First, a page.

I love hydraulics; no surprise there. If there is any application where I feel hydraulics is at least a good fit for a machine, I’ll be elated to make it work. However, hydraulics is not always the best choice for a drive and control application.
If there is an application more easily driven mechanically, then I often concede so, especially if efficiency is a consideration. A couple examples which come to mind (and these are actual requests) are a bicycle and windmill.
The inventor of the hydraulic bicycle pictured a small hydraulic pump connected with hoses to a small hydraulic motor. It’s a nifty idea, to be sure, but would ultimately result in epic fail. The pump would be driven by the pedals and attached via hoses to the motor. In practice, it would require a small reservoir to manage heat and air.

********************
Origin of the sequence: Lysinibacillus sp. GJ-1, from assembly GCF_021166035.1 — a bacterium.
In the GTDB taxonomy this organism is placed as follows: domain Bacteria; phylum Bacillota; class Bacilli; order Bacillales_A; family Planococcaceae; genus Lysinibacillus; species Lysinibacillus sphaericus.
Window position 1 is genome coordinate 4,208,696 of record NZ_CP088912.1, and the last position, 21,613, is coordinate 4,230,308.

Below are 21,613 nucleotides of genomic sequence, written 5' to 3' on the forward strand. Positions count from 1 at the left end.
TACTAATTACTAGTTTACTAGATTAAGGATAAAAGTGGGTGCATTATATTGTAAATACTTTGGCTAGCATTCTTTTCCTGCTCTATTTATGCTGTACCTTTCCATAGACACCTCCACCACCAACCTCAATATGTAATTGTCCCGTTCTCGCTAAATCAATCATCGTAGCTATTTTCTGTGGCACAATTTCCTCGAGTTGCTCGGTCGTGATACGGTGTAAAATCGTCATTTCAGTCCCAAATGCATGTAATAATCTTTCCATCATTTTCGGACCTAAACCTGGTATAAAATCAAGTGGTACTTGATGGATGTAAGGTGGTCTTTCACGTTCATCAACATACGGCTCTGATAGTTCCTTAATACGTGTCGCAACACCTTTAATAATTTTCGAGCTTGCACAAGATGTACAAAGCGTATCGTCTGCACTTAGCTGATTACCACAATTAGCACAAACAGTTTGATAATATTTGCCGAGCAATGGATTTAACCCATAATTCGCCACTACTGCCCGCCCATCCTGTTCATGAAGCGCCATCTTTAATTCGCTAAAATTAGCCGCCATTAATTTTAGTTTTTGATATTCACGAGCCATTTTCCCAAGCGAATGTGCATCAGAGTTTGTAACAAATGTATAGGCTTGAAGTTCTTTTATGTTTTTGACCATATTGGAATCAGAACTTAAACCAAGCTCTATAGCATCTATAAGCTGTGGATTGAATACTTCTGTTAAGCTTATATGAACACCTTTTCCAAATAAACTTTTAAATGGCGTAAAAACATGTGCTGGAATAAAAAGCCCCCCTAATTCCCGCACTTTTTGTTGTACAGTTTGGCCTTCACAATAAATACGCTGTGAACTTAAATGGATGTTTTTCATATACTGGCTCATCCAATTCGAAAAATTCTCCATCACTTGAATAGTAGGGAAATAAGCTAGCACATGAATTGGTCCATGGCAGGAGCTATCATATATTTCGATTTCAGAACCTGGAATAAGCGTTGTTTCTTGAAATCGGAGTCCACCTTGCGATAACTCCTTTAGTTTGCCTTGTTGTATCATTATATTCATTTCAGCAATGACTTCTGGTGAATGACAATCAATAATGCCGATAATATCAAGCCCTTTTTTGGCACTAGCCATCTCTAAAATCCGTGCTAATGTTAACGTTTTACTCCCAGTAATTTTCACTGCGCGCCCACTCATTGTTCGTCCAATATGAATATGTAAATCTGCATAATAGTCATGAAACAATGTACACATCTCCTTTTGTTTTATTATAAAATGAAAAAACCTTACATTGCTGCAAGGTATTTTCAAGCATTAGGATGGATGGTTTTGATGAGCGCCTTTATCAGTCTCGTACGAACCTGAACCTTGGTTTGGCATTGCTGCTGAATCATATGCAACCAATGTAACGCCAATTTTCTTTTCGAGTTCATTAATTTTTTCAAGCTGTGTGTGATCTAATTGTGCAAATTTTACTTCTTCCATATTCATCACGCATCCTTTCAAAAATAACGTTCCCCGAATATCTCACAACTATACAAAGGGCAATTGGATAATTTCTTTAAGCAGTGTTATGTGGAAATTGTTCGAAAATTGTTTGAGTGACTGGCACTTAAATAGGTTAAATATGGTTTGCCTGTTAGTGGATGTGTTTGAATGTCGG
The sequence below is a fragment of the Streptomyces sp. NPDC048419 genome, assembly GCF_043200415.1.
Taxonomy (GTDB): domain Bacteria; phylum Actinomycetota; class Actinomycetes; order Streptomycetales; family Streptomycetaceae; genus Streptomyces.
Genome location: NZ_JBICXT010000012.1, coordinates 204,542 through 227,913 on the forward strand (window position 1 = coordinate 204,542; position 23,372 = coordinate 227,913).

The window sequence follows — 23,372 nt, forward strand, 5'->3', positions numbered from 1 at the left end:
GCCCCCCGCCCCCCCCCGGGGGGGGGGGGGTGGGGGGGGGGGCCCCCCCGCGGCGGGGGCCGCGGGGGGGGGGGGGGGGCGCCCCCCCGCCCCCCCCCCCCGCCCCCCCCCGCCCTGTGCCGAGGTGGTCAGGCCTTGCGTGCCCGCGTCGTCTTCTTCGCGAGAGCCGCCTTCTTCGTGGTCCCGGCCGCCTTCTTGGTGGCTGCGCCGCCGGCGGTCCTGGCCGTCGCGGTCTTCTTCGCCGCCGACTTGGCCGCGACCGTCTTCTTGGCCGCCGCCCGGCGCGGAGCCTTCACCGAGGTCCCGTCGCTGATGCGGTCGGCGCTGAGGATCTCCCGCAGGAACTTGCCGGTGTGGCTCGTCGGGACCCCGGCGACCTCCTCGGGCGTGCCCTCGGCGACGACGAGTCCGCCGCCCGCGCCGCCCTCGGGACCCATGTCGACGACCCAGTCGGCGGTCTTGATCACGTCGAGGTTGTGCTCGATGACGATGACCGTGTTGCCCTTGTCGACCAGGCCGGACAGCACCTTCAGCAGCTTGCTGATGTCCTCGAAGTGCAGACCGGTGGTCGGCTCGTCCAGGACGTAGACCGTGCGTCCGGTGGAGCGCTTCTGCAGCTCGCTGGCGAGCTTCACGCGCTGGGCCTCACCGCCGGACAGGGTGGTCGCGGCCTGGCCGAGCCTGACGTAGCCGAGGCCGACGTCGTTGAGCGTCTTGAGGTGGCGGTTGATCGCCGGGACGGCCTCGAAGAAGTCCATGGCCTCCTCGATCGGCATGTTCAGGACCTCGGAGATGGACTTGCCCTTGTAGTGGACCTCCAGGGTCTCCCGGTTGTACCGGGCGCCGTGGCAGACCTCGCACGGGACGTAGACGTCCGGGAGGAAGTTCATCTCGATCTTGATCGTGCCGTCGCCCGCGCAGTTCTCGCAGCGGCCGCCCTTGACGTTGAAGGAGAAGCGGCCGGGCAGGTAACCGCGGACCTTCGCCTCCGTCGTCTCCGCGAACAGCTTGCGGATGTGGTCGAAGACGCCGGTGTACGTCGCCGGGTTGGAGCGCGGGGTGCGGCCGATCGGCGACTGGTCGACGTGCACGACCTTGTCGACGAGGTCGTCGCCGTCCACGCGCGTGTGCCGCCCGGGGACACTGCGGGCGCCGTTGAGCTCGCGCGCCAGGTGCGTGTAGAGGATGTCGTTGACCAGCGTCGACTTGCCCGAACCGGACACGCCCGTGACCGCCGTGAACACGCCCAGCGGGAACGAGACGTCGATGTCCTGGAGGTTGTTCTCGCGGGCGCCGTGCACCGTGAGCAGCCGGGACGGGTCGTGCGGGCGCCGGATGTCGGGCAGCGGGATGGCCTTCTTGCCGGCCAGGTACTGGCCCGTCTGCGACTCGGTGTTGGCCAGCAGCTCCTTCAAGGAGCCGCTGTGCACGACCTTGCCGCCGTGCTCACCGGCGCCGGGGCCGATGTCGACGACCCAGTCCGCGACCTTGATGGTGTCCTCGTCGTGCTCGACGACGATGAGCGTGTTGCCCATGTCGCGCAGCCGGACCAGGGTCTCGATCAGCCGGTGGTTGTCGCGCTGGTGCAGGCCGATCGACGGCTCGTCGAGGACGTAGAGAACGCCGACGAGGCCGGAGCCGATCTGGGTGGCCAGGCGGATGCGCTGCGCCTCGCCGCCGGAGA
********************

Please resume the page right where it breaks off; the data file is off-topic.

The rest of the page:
Besides adding mass and complexity to replace an already compact and light gear and chain arrangement, a hydraulic bike drive would decrease the output on the drive tire relative to your pedaling. An 80% efficient pump turning an 80% efficient motor would give you a 64% efficient package. If you pedaled at 100 RPM, you’d see 64 RPM on the bike wheel, with even less torque than would be applied via a chain.
Another individual wanted me to design a hydraulically transmitted windmill. The prop would turn a hydraulic pump and power would be transmitted down a hundred feet of hydraulic hose to a motor powering a generator. The same inefficiencies present in the bicycle would affect power output at the generator, but with the added backpressure of long hoses and the heat generation cumulating from a high duty-cycle application.
As you can see, hydraulics is not the answer to every power transmission application, especially when a straight mechanical option is provided.